TOYAMA (Kyodo) A man who was cleared of rape and attempted rape in a retrial in 2007 sought about ¥100 million in damages Thursday under the 1947 state redress law, his lawyers said.

Hiroshi Yanagihara, 41, filed the suit with the Toyama District Court, naming prosecutors, police and the central and Toyama Prefectural governments as defendants.

His lawyers said their client was arrested and indicted as part of an unlawful investigation and they plan to expose the actual probe and questioning of Yanagihara in the suit.

They said they have asked the Toyama District Public Prosecutor’s Office to preserve all evidence produced between 2002, when Yanagihara was convicted, and 2007, when he was acquitted.

According to the document filed with the court, the Toyama Prefectural Police arrested Yanagihara, who was then a taxi driver, and interrogated him for an extensive period, forcing him into making false confessions in 2002.

Investigators also covered up objective evidence that would have worked in Yanagihara’s favor, including results from DNA tests and telephone records that would have given him an alibi.

Yanagihara was then indicted and sentenced to three years in prison after the court found him guilty based strictly on the results of the police investigation, the document says.

Both the police and prosecutors said they will respond sincerely to the lawsuit and declined further comment.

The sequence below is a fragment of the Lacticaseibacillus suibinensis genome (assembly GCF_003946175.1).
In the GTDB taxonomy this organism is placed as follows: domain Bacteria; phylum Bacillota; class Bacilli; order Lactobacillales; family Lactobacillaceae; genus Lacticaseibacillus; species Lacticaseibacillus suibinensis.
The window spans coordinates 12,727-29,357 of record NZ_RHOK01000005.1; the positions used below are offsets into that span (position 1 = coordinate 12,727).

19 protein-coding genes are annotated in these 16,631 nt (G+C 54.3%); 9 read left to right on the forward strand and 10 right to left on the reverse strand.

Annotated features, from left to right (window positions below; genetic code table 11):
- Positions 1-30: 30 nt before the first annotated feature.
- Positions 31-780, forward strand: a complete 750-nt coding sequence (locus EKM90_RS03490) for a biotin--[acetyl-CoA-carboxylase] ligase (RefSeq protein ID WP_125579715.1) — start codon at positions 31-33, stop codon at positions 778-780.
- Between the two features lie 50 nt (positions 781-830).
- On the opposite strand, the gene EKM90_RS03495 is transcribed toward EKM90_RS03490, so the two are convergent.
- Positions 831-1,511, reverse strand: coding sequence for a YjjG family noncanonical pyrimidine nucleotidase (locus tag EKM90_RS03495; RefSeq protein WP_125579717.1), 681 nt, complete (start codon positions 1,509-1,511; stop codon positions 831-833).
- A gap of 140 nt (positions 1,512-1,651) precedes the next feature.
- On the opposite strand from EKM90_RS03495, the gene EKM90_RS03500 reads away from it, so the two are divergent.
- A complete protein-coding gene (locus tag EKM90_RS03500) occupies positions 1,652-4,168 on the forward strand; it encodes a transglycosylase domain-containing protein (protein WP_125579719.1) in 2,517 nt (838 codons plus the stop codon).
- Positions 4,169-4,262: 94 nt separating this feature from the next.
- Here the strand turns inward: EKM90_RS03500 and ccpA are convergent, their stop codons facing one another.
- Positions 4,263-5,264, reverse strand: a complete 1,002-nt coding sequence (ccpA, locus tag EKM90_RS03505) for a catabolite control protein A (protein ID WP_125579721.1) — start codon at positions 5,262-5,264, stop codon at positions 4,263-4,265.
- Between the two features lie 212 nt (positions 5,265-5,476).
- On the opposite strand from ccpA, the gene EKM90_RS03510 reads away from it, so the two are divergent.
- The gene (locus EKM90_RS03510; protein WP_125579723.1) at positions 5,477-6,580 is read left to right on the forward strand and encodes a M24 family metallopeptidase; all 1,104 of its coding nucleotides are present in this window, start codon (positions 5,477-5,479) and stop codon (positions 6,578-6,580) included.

Yanagihara was detained for 1,005 days between his arrest in April 2002 and his release on parole in January 2005, after being handed a three-year prison term by the Takaoka branch of the Toyama District Court.

His retrial was held in October 2007 at the request of prosecutors after another man who was arrested in a separate case in 2006 confessed to the crimes blamed on Yanagihara. The real culprit was later sentenced to 25 years for sexually assaulting 14 teenage girls.

In March 2008, the Takaoka branch decided to pay redress to Yanagihara, who was demanding about ¥12.5 million for the two years he spent in prison. But the court did not reveal the amount it paid at the time.

The ¥12.5 million represented the maximum amount of compensation payable under the 1950 criminal compensation law, which sets compensation levels at between ¥1,000 and ¥12,500 per day of detention for defendants later acquitted in criminal trials.

Prosecutors and police began partially recording and filming interrogations of criminal suspects on a trial basis in the wake of Yanagihara’s acquittal.

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